Concrete ideas rise out of Digital Working Days
Last week, in Tallinn, Estonia, 140 experts in cybersecurity, artificial intelligence and digital engineering gathered for ESA’s first Digital Technologies Working Days event.
The two day event, hosted in conjunction with the Estonian Space Office, brought together academics, industry and non-traditional space players to discuss new ideas, technological developments and future needs in these three key areas.
Day one was kicked off by Franco Ongaro, the Director of Technology, Engineering and Quality at ESA who elaborated on how important the key themes will become for Space, going forward and the importance of bringing people from all backgrounds together to discuss them in order to breed creativity and foster innovations.
Franco Ongaro was followed by the Head of the Technology Programmes, Udo Becker, who focused on how the attendees could help GSTP by establishing networks with the Programme and between each other so that the event could bring about concrete developments and define future actions.
Throughout the first day nine significant speeches were punctuated with panel discussions. The keynotes ranged from Bianca Hoersch, Chief Digital Officer at ESA, discussing the building blocks needed to construct a secure digital ecosystem, to David Moloney, Principal Engineer AIPG at Intel who elaborated on modern solutions and changing perspectives in AI.
Day Two saw almost 20 fast-paced pitches given by a wide-variety of entities, often based on ideas from the new OSIP platform, where GSTP has received over 150 idea proposals investigating the specific problems and opportunities these digital technologies can have in space-related design. The pitches were followed by round table working groups focused on each theme, where lively debate and discussion saw people get into the detail of what is needed in each area.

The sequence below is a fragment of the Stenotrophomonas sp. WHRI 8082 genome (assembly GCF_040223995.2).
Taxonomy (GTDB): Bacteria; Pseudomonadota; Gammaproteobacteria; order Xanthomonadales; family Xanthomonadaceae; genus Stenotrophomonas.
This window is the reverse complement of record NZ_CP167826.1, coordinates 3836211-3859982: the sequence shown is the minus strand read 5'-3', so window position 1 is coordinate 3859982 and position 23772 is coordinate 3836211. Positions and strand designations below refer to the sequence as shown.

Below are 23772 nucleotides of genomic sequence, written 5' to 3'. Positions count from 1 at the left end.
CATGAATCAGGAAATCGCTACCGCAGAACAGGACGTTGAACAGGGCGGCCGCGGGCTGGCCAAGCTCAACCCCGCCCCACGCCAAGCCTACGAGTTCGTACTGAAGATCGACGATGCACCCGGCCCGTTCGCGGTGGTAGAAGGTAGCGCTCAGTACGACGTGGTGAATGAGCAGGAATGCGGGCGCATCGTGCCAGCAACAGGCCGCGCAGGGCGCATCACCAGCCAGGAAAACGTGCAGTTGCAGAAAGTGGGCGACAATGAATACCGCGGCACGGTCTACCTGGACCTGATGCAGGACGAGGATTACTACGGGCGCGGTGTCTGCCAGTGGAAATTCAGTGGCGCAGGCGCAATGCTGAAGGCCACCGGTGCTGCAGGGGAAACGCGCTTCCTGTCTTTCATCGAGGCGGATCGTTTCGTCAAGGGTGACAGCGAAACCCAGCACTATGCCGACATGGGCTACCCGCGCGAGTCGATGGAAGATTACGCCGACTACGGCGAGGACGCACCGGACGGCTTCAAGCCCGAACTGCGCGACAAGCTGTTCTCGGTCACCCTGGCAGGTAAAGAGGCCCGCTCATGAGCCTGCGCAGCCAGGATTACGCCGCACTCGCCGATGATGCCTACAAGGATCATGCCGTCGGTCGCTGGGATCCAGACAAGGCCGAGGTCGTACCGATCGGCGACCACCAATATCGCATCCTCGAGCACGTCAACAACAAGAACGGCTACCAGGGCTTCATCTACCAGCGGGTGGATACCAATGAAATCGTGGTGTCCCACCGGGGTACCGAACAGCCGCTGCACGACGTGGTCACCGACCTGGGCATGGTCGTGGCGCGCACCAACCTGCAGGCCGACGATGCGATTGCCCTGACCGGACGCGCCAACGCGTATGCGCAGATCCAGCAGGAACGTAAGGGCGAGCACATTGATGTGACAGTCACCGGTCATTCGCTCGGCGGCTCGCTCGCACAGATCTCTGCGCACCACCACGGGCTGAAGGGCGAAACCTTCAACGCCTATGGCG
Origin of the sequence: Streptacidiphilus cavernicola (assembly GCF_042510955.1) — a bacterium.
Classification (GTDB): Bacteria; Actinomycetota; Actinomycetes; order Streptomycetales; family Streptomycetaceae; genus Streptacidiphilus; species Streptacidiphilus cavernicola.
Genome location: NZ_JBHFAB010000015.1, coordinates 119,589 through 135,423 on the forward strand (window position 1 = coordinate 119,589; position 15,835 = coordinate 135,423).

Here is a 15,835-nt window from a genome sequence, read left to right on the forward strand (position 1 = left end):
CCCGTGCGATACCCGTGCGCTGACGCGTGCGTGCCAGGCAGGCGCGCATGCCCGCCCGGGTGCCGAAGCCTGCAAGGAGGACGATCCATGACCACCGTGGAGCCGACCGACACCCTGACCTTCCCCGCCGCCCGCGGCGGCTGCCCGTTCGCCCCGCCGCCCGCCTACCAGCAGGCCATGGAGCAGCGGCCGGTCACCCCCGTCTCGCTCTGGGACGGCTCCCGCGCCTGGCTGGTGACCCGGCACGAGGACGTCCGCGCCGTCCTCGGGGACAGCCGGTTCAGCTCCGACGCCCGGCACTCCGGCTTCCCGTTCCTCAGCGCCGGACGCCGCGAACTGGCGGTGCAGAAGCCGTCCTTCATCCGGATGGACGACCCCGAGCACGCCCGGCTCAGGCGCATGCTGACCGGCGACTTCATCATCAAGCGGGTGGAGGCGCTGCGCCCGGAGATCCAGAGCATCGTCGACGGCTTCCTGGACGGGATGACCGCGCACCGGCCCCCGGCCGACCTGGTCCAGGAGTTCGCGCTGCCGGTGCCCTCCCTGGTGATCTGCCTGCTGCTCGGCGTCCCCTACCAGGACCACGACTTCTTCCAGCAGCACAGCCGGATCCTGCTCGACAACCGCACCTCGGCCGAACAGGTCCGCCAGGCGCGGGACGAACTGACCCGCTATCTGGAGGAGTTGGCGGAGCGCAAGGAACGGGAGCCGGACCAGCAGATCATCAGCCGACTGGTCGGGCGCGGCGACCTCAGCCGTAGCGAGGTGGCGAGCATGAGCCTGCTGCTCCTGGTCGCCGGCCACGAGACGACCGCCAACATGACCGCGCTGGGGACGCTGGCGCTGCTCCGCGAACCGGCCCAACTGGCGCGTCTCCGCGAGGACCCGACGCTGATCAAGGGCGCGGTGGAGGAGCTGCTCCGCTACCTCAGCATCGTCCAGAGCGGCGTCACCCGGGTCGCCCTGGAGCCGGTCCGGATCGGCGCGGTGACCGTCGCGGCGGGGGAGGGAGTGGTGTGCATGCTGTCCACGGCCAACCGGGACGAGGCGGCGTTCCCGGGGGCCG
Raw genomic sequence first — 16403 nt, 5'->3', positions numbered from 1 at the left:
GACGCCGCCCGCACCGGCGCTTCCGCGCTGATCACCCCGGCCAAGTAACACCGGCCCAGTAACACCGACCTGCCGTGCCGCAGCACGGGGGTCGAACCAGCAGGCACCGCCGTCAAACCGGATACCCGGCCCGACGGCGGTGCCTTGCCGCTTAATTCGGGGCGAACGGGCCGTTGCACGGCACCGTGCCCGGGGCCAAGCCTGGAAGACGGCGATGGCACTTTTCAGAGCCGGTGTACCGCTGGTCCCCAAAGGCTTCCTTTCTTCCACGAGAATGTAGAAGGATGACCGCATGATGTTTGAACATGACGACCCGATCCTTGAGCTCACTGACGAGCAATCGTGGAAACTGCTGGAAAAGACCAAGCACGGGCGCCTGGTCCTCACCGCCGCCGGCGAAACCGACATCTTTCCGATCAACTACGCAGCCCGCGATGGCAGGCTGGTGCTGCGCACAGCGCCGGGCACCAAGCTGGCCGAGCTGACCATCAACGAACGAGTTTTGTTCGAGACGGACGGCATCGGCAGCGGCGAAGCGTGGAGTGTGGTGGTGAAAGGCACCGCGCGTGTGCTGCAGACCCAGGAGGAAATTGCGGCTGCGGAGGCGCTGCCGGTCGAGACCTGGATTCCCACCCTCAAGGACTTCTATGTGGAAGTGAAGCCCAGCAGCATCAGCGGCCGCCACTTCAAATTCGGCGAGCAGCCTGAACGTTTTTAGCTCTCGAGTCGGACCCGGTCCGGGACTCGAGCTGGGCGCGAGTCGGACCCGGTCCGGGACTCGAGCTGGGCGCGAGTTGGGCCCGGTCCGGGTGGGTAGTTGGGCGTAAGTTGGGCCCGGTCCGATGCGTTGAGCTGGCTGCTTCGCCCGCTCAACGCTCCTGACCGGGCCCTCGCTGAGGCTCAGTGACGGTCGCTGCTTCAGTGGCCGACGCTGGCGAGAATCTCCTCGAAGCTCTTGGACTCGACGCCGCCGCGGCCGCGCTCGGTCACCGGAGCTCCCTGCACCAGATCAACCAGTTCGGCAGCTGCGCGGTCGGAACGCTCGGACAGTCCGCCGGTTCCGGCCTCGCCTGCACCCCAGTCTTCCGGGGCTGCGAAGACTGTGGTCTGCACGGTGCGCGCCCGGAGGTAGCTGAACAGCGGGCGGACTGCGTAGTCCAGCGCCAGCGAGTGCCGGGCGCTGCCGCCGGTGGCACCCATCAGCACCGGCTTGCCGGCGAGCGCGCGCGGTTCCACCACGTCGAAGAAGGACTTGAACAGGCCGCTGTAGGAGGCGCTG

“A key theme discussed was a desperate need for Artificial Intelligence to tackle the 'data overflow' crisis we are facing,” explained Gianluca Furano, On-Board Computer Engineer for ESA and one of the AI experts during the round tables. “Our systems are able to produce massive amount of information, and this trend is increasing at a pace that forces us to employ smarter systems, and the impressive evolution of AI methods/tools in the past 3 to 5 years is opening EU space industry up to a whole new world of challenges and opportunities.”
This move to data-centred AI was welcomed by attendees, who see it as an opportunity to free up engineers to apply their ingenuity and creativity to ideas instead of sifting through endless data.
The cyber-safety/-security panel discussed several questions, but often came back to the same key point –educating people on the importance of cybersecurity at every stage of technology development is vital to keeping systems and entire missions safe.
Overall, the event was welcomed by attendees from every background and opened up many discussions, built new connections and helped consolidate ideas for future technology developments.
The presentations for the event can be downloaded here.